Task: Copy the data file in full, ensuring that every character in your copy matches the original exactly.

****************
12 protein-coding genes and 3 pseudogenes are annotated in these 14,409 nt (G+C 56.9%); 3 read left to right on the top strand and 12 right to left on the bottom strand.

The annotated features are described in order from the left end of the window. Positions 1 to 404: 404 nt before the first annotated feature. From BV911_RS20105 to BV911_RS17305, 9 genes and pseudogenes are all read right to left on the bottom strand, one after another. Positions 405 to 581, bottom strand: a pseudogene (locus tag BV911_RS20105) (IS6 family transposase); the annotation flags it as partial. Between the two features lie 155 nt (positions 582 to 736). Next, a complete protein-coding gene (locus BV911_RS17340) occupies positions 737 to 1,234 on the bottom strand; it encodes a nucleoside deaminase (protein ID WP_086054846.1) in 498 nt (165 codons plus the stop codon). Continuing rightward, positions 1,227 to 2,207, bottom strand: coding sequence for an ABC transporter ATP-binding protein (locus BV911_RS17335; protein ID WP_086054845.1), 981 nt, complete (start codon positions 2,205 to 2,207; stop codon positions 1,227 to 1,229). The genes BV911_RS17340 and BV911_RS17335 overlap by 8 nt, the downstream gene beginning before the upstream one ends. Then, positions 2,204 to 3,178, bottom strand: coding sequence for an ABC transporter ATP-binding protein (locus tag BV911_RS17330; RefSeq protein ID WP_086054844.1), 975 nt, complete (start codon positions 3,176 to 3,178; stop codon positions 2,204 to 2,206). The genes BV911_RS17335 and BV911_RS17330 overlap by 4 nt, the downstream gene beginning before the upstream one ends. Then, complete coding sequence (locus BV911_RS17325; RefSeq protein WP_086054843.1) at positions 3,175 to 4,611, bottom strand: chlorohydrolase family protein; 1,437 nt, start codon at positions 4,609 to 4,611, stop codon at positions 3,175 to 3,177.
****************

12 protein-coding genes and 3 pseudogenes are annotated in these 14,409 nt (G+C 56.9%); 3 read left to right on the top strand and 12 right to left on the bottom strand.

The annotated features are described in order from the left end of the window. Positions 1 to 404: 404 nt before the first annotated feature. From BV911_RS20105 to BV911_RS17305, 9 genes and pseudogenes are all read right to left on the bottom strand, one after another. Positions 405 to 581, bottom strand: a pseudogene (locus tag BV911_RS20105) (IS6 family transposase); the annotation flags it as partial. Between the two features lie 155 nt (positions 582 to 736). Next, a complete protein-coding gene (locus BV911_RS17340) occupies positions 737 to 1,234 on the bottom strand; it encodes a nucleoside deaminase (protein ID WP_086054846.1) in 498 nt (165 codons plus the stop codon). Continuing rightward, positions 1,227 to 2,207, bottom strand: coding sequence for an ABC transporter ATP-binding protein (locus BV911_RS17335; protein ID WP_086054845.1), 981 nt, complete (start codon positions 2,205 to 2,207; stop codon positions 1,227 to 1,229). The genes BV911_RS17340 and BV911_RS17335 overlap by 8 nt, the downstream gene beginning before the upstream one ends. Then, positions 2,204 to 3,178, bottom strand: coding sequence for an ABC transporter ATP-binding protein (locus tag BV911_RS17330; RefSeq protein ID WP_086054844.1), 975 nt, complete (start codon positions 3,176 to 3,178; stop codon positions 2,204 to 2,206). The genes BV911_RS17335 and BV911_RS17330 overlap by 4 nt, the downstream gene beginning before the upstream one ends. Then, complete coding sequence (locus BV911_RS17325; RefSeq protein WP_086054843.1) at positions 3,175 to 4,611, bottom strand: chlorohydrolase family protein; 1,437 nt, start codon at positions 4,609 to 4,611, stop codon at positions 3,175 to 3,177.